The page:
I've been baking a lot less this year. Its one of the ways I've been watching what I eat. So when I do bake, I invest in the best quality ingredients. The last time I made this recipe we were still getting fresh local organic eggs from our farm share. The taste and quality rival what you can find in a grocery store. With that, I've decided to stick with organic eggs.

I'm also using organic flour, sugar and pumpkin puree. I read and hear a lot of dialog about the pros/cons (or more so contesting of the cons) of organic. Those against organic usually say its too expensive and that any "risks" of non-organic are minimal or over exaggerated. I don't exclusively buy organic, but when I'm presented both options, I usually go towards organic. I'd like to address the argument that organic "is too expensive", it isn't necessarily. I find Trader Joe's has a lot of great organic products at reasonable prices. I also buy little, if any,8 packaged or junk food. If you want to save money at the grocery store, shop the perimeter (fruits, veggies, dairy) - its also healthier. I'm glad to sacrifice the 10 for $10 dollar special on Cheeze-Its for a bag of organic flour. Secondly, even if the pesticides and chemicals in non-organic are so trace to present a threat, why would I want to eat just a little of it? All I know, is that between having a better diet, which consists of more organic food, and working out, my body feels great.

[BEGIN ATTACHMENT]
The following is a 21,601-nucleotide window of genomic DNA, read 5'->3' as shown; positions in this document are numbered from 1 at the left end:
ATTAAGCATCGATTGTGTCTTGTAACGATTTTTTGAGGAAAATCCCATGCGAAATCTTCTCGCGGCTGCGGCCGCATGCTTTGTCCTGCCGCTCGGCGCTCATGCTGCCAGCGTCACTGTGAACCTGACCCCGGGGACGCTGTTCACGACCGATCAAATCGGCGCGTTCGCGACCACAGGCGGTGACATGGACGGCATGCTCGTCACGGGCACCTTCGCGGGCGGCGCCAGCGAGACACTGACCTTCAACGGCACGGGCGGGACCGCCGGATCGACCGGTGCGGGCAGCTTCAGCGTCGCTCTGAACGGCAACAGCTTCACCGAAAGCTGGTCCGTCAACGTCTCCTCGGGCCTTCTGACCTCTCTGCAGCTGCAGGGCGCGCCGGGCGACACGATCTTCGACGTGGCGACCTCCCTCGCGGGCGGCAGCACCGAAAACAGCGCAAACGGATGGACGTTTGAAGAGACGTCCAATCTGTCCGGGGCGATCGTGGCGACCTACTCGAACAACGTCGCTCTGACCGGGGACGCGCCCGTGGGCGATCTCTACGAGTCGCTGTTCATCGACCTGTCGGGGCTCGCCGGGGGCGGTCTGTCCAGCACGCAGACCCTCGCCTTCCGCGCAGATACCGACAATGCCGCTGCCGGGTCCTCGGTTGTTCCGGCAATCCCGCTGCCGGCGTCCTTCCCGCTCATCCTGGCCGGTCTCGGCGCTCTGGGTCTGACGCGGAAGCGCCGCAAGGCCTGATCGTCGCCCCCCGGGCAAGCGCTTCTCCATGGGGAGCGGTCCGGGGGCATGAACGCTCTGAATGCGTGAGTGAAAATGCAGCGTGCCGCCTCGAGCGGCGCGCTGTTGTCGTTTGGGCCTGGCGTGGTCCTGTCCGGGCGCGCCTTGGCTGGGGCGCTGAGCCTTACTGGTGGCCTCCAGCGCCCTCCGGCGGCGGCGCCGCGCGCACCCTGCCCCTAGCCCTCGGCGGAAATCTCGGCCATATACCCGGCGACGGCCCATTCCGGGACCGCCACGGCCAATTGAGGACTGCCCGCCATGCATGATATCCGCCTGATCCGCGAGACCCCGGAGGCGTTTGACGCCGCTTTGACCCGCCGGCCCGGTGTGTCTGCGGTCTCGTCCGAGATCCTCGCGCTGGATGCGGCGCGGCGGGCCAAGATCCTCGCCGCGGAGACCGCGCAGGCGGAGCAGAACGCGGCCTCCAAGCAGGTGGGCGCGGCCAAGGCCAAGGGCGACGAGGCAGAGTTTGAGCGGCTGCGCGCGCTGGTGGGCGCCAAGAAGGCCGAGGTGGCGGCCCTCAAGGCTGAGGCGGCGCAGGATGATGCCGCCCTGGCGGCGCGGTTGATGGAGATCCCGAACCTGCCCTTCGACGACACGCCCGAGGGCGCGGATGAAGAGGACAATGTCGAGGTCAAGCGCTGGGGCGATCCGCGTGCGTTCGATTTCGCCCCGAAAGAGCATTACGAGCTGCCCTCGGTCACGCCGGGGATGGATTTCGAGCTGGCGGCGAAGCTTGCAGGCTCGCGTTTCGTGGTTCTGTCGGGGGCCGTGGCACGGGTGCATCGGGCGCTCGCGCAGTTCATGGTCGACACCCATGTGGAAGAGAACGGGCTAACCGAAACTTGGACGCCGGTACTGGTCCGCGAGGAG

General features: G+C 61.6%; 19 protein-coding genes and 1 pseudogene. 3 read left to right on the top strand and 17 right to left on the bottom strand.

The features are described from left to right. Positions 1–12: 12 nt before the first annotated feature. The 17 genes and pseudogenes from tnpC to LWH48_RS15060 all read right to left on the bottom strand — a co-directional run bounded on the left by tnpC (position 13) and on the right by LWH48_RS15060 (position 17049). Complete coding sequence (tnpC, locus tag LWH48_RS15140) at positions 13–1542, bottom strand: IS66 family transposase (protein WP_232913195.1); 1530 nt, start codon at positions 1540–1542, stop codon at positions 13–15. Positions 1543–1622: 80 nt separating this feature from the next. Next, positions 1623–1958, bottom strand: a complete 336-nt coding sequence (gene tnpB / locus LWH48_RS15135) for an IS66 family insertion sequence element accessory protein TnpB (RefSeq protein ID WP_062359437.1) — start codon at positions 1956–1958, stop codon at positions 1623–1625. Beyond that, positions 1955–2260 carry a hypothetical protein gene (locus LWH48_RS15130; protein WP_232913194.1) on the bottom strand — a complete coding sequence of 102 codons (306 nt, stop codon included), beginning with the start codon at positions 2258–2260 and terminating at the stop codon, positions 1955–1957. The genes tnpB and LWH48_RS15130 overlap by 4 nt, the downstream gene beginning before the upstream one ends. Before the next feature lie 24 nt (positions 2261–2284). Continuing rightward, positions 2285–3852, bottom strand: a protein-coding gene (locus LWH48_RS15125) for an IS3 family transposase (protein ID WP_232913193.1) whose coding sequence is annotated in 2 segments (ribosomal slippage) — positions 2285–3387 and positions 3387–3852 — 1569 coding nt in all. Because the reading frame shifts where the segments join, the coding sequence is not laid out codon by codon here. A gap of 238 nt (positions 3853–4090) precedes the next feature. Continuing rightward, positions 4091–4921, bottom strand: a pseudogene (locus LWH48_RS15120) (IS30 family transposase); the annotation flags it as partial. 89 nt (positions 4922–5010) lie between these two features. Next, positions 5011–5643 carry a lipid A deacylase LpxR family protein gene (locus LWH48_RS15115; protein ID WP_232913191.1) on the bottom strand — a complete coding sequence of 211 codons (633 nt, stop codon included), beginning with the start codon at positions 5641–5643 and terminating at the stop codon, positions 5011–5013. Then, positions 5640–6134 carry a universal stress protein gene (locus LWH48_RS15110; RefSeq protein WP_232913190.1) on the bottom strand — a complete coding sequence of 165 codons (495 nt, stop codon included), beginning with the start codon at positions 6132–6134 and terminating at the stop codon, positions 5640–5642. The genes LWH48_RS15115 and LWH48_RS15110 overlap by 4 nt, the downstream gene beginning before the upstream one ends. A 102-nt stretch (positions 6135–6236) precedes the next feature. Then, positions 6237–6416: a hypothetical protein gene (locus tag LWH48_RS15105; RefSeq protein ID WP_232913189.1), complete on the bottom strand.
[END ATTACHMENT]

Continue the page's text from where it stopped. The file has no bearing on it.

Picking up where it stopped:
This recipe has been slightly adapted from one I saw on a blog called Two Peas In a Pod. I've tweaked the recipe ever so slightly. I substituted some of the white sugar for brown sugar (just a half of a cup), and I've also substitute water for coffee to get that "latte" flavor.

The original also calls for a cup of canola oil. Canola oil is extremely processed and goes rancid really easy and can act as a carcinogen. I'm still learning ways to substitute out icky products like these with other ingredients so I wasn't able to get rid of it completely. However I found a way to use Greek yogurt to replace some of it. You can use the following method in any of your baking. First, cut the amount of oil in half. Then replace each cup of oil you remove with 3/4 cup greek yogurt. There is only a cup of oil in this recipe, so if I cut that in half, I'd add 1/4 cup plus 2 tbs of the yogurt.

 The recipe itself comes together very quickly. Mix the dry ingredients together in one bowl and the wet ingredients plus sugar in another. Combine, and stir in the chocolate chips. The original recipe says the batter is enough for 3 loafs of bread, but I believe it would most likely make 2. Today I used the batter to make a dozen muffins plus one good size loaf of bread. I can't decide which one I like better. Fresh out of the oven the muffins develop a beautiful caramelized crust (thanks to the brown sugar) and are perfect with a cup of coffee. But the loaf of bread seems to retain its moistness a bit longer than the muffins and can be enjoyed throughout the week (if it lasts that long). I like baking this, having a slice or two, and leaving it at work or with friends so I'm not tempted to eat the entire loaf. Its truly a favorite of mine.

Ingredients

  • 3 1/2 cups all-purpose flour